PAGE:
The criteria may include a comparison between the value of a corresponding compact disk or other instance of ownership currently purchased or otherwise attributed to the user and the value of the compact disk or instance of ownership corresponding to the audio unit that the user desires, at block 152. This permits the system provider to avoid situations in which the user purchases a relatively inexpensive instance of ownership and exchanges that instance for a relatively expensive instance of ownership, thereby depriving the service provider or another user of adequate compensation. For example, a user may purchase a relatively inexpensive compact disk or license and attempt to exchange the compact for a more expensive compact disk or a more expensive license. Likewise, if the user purchases a relatively expensive instance of ownership and exchanges that instance of ownership for a relatively inexpensive instance of ownership, the user's account may be credited or the user reimbursed in some suitable manner.

The criteria may include limitations based on the sign up fee paid by the user. In general, if the user pays a relatively higher fee at block 154 different or more extensive selections of audio units and greater flexibility may be afforded the user.

The criteria may include limitations based upon the type of the media at block 156, such as for example, analog tape, 8-track, laser disc, compact disk, album, super audio compact disk, digital audio disc, etc. In this manner, the system may compensate for the expense of purchasing the corresponding media, with compact disks tending to be more expensive than tapes. In one example, the trading for some users may be limited to audio tapes.

The criteria may include the genre of the music being listened to at block 158. The popular music in some genres, such a rock, tend to be transitory in nature so that the album is in high demand for a limited period of time therefore resulting in the service provider purchasing of many copies of the corresponding media. However, after a limited period of time, the album will tend to be relatively unpopular after which the service provider will have a large collection of corresponding media without any corresponding demand. After this occurrence, the service provider may sell the corresponding media at a considerable loss. In contrast, genres that have a stable demand will not result in such temporary over purchasing of corresponding media and therefore will tend to be less expensive for the service provider.

The criteria may include user preferences at block 160 by which the user selects exchange and usage limitations. The user preferences may be used as the basis for determining the fee criteria for the exchanging of audio files or otherwise.

The criteria may include the length of the audio files, number of audio files exchanged, downloaded, or otherwise transferred or the number of audio units on a particular compact disk(s) or subject to another instance of ownership at block 162. Similarly, this criteria may permit the service provider to adjust the fee schedule based upon the bandwidth for file transfer that the user will be using to download the audio files.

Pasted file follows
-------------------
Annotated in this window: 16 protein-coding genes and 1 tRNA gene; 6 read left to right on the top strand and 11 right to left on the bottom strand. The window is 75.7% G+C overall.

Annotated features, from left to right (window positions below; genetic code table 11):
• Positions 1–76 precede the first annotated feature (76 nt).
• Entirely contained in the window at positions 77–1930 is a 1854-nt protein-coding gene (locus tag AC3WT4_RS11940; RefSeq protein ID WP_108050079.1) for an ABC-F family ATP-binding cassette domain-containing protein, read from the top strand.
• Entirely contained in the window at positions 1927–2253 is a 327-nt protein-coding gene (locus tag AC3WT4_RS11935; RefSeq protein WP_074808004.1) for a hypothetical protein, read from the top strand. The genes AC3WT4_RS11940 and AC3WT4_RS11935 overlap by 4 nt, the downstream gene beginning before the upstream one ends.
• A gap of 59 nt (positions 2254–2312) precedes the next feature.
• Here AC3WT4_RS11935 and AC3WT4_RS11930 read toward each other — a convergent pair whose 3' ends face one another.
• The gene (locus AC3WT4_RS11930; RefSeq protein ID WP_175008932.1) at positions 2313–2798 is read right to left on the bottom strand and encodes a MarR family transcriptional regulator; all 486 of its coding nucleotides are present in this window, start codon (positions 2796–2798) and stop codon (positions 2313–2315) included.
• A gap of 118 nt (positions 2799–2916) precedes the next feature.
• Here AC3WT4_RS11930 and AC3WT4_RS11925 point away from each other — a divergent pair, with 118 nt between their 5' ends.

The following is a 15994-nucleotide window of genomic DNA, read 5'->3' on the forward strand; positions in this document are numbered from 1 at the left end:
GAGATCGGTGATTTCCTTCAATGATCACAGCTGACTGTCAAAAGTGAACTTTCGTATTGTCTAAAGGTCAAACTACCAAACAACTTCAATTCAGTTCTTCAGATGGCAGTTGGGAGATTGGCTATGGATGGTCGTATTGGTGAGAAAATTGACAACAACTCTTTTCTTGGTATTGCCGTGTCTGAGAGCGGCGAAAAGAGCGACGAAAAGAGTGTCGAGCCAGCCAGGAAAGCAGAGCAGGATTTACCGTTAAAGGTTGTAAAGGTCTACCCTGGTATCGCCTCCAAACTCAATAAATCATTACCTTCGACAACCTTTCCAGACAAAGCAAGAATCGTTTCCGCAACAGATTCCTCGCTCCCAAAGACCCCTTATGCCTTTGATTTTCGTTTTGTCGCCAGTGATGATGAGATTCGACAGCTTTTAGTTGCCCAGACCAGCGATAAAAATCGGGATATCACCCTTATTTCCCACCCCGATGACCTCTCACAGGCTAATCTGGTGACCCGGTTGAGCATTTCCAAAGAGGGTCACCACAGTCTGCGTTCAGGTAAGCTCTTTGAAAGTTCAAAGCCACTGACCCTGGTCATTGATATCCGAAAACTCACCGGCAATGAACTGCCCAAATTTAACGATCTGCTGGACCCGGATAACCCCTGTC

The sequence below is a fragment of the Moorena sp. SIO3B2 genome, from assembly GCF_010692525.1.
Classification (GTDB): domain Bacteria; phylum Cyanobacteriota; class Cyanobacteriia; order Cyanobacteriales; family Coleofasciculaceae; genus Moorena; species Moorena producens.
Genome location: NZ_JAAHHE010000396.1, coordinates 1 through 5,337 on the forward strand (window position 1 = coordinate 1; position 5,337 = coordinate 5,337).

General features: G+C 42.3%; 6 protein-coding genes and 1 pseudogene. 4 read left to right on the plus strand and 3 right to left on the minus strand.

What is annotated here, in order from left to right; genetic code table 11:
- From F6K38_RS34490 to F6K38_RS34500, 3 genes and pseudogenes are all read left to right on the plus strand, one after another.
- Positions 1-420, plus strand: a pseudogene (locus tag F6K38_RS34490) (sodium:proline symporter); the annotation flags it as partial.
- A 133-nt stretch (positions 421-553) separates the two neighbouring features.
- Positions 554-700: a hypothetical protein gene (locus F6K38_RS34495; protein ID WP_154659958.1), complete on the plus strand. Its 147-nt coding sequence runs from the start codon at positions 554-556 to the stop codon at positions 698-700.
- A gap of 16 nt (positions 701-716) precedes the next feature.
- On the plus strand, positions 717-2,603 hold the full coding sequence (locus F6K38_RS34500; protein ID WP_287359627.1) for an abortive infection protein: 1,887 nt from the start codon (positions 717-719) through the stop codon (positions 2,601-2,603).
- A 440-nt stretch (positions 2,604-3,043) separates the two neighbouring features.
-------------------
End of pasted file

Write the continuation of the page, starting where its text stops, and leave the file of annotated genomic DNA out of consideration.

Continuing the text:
The criteria may also include geographical limitations relative to the distribution the audio unit and the compensation of audio suppliers at block 163. The system may determine if an instance of ownership of an audio unit is available at the location of the user 26, 28, 30, 32 before enabling downloading of the corresponding audio files 22.

The present inventors determined that there may be copyright considerations relating to maintaining a backup copy of an audio file, such as an MP3 file, on the server 20, after transferring a copy of the audio file and a last corresponding instance of ownership to a user. Referring to FIG. 9A, the service provider may store one or more of the compact disks in a compact disk jukebox or other system that makes a physical medium containing an audio file available on demand 200. In the event that the downloading of an audio file represents the only remaining copy of the corresponding compact disk or instance of ownership owned by the service provider (block 202), then the service provider may delete the audio file 22 from the server 20 after transferring the audio file to the user at block 204. In this manner, only one single copy of the audio file, corresponding to a single compact disk or instance of ownership, and possibly a backup of that audio file will be maintained. After the user exchanges the compact disk or other instance of ownership at block 206 the digital audio files may be “ripped” from a compact disk at block 208 to the server or possibly retrieved from a backup copy or other source to replace the audio files previously deleted from the server 20. In addition, the user could likewise retransfer the audio files back to the server, if desired. However, for each audio unit where the service provider has an instance of ownership, the service provider may only need to “rip” or otherwise store one set of audio files 22, which could result in substantial time and cost savings. Moreover, with the “ripping” of the digital audio files being performed by the service provider the quality and completeness of the audio files 22 may be maintained.